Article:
Landlords have a little over a year to insulate their properties as the Healthy Homes Guarantee Act comes into force — and sharks are circling.

Some insulation providers have been said to jack their prices up by the amount of government subsidy and then essentially offer non-existent discounts to cream the grant off for themselves. Or there is no subsidy available so the homeowner is effectively paying their own subsidy.

"It used to be a good deal, but then the prices doubled, so when the government subsidy was applied, it made no difference at all," says Andrew King, executive officer of the New Zealand Property Investors' Federation.

When the Herald contacted property investor associations across the country, examples of price gouging and alleged fake subsidies emerged.

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Capital Property Investors Association secretary Dean Jackson says members of his association have noted that installers approved for insulation subsidies will typically charge around 30 per cent more than other companies which aren't approved, and then take this same amount off as "discount".

Like many landlords, Jackson qualifies for Warm Up New Zealand: Healthy Homes subsidies for homes that are occupied by tenants holding a valid Community Services Card.

Jackson received a $3300 quote after the subsidy was applied for insulating 180sq m of roof cavity in a large block of flats he owned.

"My experience is that when the subsidy was on, operators were jacking the price up by adding the subsidy and then taking it off again."

"I purchased the Knauf Earthwool insulation from (now defunct) Right House for $1300 and paid one of their installers $80 an hour to install it on a Saturday," says Jackson.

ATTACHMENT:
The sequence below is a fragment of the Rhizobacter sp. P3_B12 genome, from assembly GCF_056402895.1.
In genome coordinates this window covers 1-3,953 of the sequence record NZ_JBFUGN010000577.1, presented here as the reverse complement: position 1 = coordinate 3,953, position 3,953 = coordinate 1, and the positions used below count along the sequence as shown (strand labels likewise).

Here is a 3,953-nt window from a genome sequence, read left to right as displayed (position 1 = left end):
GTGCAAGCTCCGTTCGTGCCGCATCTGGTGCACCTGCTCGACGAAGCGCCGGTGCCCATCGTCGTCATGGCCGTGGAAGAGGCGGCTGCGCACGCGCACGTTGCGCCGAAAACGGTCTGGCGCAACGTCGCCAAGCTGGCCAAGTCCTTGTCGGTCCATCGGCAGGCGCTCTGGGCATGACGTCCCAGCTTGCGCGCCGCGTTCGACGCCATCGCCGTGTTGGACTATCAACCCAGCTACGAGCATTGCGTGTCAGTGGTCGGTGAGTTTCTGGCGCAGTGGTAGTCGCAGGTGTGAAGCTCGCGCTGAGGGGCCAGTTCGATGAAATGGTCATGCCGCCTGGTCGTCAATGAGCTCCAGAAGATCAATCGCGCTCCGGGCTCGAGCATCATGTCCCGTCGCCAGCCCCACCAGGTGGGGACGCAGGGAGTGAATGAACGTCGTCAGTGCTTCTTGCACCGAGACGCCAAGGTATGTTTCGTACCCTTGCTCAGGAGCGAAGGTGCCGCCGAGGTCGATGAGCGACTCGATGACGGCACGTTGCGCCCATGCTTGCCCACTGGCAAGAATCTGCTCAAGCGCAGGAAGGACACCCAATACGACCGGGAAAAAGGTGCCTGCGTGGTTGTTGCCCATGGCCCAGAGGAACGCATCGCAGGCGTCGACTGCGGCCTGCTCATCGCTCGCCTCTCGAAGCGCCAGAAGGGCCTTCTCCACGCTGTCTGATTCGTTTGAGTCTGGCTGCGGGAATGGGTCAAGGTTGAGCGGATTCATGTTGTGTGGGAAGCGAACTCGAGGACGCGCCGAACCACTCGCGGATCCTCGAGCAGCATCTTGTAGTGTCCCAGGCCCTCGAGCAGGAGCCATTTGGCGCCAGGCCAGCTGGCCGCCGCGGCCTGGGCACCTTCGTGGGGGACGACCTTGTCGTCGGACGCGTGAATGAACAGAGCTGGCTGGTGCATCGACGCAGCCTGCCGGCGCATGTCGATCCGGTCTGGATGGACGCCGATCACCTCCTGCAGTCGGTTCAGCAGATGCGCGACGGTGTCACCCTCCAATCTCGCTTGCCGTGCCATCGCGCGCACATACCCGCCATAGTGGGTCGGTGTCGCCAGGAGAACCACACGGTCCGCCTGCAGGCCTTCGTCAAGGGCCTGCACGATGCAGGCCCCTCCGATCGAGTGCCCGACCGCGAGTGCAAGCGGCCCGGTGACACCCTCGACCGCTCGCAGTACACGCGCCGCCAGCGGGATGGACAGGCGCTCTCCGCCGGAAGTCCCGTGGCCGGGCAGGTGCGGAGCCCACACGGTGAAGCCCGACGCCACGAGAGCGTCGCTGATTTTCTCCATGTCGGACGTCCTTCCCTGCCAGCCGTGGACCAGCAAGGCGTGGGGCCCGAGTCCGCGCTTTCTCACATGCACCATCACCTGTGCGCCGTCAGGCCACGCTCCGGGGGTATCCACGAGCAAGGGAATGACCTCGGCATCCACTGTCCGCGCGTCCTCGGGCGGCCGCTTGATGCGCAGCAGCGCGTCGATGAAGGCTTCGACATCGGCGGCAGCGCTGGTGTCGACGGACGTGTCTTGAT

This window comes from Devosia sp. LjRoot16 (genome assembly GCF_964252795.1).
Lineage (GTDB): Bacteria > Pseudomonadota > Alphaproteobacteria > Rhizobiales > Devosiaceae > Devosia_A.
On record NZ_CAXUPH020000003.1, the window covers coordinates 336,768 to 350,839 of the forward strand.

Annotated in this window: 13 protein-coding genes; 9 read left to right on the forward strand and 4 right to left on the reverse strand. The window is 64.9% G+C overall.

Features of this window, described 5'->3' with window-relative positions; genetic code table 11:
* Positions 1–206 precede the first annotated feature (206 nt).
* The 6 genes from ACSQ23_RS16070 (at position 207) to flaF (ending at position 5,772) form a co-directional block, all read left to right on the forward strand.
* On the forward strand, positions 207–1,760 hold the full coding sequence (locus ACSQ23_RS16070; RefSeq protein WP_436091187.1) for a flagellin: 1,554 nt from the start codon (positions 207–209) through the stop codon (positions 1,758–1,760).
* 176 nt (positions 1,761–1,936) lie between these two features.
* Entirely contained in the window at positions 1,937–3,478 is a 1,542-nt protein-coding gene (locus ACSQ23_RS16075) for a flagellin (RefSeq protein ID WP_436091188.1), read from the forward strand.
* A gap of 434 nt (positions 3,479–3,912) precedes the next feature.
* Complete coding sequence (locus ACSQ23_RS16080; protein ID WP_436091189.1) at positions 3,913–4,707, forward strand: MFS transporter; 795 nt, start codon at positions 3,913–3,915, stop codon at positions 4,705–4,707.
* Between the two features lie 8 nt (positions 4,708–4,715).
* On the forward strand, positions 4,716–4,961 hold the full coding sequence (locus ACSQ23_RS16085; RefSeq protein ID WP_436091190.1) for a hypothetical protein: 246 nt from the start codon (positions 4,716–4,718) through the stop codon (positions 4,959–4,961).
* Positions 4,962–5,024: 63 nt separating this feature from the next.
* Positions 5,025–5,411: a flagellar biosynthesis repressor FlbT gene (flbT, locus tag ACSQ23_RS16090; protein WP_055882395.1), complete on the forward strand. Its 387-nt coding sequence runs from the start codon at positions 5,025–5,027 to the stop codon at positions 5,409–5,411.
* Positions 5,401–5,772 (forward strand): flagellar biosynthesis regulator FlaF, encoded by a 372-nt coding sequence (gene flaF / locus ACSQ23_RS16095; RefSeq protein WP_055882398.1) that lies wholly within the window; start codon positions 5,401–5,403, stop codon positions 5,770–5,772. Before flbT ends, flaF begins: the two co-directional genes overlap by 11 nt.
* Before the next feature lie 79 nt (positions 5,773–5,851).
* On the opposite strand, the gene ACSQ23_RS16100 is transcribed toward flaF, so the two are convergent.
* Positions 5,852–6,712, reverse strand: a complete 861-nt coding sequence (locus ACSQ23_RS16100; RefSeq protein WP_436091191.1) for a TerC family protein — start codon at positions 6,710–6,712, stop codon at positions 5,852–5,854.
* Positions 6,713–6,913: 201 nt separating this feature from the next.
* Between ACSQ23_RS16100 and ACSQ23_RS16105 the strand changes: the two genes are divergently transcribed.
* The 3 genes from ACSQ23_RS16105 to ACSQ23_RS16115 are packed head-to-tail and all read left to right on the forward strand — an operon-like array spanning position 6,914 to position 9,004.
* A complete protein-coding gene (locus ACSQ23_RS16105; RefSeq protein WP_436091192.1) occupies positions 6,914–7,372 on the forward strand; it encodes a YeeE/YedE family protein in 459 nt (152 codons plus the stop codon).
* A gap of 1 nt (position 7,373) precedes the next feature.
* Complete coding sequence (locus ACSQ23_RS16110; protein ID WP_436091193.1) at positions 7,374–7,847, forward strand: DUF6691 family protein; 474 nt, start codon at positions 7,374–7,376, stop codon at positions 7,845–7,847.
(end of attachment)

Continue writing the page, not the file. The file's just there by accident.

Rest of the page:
Jackson says the same company quoted $6700 for a 374sq m underfloor area in another property. In that case he contacted the not-for-profit Sustainability Trust, which quoted $1897.31 for the same job.

Auckland investor Lee Whalee, who insulated all his rental properties, noticed that prices increased when subsidies became available.

"My experience is that when the subsidy was on, operators were jacking the price up by adding the subsidy and then taking it off again. Net result being subsidy was going to the operator not the client."

South Island property investor Kerry Beveridge has nearly insulated all his rental properties in recent months.

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Beveridge sought two quotes for a large boarding house he owns in Timaru. The first quote was $8496.96, with a $2486.80 "discount" and a net price of $6010.17. The second was $5624, less $209 discount, which came to $5415.

"I would say: get multiple quotes to determine whether that discount is meaningful or not," says Beveridge.

It's not just property investors who need to be wary. Plenty of home-owning Kiwis can also be the target of less scrupulous operators and stories of pensioners being ripped off have emerged.

The Wairarapa Times-Age, for example, reported the case of Masterton couple Raymond, 85, and Rosalind New, 77, who were not told by a salesperson that they could qualify for free insulation through other companies and were quoted nearly $6000.

After finding out from a friend, whose home was insulated for free, that they were eligible Rosalind New cancelled the cheque just in time and was able to get free insulation through EnergySmart Wairarapa, funded by the Energy Efficiency & Conservation Authority (EECA).

Beacon Pathway Incorporated, a society dedicated to improving New Zealand's homes, has seen aggressive marketing in insulation to households irrespective of the cause of the problem.

"Often industry will advise households that they 'save money, you don't need that much insulation'," says Beacon's Vicki Cowan.